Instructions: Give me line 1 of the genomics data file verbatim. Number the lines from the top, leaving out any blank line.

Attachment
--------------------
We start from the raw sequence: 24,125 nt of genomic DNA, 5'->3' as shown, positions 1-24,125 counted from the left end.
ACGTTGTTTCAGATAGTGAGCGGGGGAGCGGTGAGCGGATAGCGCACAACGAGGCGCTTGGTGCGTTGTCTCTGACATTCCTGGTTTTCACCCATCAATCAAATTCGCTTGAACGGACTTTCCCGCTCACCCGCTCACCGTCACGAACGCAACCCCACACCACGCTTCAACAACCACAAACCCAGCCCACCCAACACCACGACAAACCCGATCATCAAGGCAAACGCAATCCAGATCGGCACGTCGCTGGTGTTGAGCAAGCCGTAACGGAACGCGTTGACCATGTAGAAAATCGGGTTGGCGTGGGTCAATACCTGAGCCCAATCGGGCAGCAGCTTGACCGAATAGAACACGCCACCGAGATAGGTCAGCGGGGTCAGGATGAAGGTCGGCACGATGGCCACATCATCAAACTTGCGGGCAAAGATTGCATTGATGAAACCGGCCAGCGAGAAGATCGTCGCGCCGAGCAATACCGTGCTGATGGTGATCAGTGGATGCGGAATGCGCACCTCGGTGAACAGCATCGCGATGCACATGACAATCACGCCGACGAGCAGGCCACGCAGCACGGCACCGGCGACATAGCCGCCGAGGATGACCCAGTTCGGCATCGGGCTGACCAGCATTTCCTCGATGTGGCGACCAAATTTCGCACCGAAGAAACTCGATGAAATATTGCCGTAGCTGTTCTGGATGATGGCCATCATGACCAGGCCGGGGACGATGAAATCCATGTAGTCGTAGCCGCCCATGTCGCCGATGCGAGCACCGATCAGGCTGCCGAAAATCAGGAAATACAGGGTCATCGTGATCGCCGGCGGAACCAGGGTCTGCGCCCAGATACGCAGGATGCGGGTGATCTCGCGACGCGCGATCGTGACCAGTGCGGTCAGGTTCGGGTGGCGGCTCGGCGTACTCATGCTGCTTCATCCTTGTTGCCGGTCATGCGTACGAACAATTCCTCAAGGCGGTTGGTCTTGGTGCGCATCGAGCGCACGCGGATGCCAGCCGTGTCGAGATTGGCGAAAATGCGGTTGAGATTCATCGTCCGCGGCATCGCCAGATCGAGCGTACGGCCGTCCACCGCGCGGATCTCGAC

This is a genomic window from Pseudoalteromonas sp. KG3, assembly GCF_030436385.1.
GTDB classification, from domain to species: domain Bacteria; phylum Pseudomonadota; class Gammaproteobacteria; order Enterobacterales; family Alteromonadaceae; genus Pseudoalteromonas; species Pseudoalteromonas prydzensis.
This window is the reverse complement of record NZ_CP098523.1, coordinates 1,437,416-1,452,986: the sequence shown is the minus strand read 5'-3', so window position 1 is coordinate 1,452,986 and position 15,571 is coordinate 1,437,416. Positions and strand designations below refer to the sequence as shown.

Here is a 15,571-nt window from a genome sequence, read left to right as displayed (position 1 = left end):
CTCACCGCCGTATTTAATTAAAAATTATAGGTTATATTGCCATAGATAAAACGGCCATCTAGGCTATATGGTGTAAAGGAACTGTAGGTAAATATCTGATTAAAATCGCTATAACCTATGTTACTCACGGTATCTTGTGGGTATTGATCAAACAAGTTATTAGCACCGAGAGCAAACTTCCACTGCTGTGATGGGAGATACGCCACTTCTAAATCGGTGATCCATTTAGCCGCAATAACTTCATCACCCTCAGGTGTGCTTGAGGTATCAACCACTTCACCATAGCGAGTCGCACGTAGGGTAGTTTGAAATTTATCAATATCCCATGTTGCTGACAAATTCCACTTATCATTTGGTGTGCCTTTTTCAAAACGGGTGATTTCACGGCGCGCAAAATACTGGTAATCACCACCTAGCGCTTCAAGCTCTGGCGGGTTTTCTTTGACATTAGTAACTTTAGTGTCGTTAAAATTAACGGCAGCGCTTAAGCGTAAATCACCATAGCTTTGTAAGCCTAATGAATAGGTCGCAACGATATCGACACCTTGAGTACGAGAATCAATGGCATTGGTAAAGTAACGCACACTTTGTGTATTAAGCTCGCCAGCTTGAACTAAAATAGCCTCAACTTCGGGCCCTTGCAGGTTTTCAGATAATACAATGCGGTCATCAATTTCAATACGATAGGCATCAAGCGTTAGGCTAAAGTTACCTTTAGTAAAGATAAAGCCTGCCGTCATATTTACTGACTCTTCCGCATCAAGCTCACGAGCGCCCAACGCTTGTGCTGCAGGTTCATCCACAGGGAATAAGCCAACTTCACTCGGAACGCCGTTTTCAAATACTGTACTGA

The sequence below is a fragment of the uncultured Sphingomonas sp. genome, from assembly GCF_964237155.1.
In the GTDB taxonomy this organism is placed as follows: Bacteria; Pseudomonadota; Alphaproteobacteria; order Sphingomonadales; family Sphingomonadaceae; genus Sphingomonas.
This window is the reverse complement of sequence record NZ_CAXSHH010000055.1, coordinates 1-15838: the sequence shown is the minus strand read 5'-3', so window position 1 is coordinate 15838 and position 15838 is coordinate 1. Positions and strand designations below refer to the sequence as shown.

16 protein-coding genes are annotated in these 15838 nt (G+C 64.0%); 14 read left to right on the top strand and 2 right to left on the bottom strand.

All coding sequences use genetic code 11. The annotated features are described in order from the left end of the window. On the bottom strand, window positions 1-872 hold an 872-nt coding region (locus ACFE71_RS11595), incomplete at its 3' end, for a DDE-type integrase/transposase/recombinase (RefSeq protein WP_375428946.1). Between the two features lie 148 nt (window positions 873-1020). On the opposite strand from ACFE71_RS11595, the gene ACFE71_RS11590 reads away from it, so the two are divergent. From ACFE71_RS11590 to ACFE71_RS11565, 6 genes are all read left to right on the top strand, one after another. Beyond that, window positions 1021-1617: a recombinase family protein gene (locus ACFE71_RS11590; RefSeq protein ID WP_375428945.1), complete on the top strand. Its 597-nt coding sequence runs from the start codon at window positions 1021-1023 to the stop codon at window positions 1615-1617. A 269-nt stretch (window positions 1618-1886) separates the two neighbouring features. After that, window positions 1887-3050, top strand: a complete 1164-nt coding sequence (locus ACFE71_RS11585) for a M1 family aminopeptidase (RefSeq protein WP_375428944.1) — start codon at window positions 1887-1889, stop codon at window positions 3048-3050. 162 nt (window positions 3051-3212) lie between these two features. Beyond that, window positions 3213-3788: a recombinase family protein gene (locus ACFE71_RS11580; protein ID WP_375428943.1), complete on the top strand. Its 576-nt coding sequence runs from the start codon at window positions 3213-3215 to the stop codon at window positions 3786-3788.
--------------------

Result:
We start from the raw sequence: 24,125 nt of genomic DNA, 5'->3' as shown, positions 1-24,125 counted from the left end.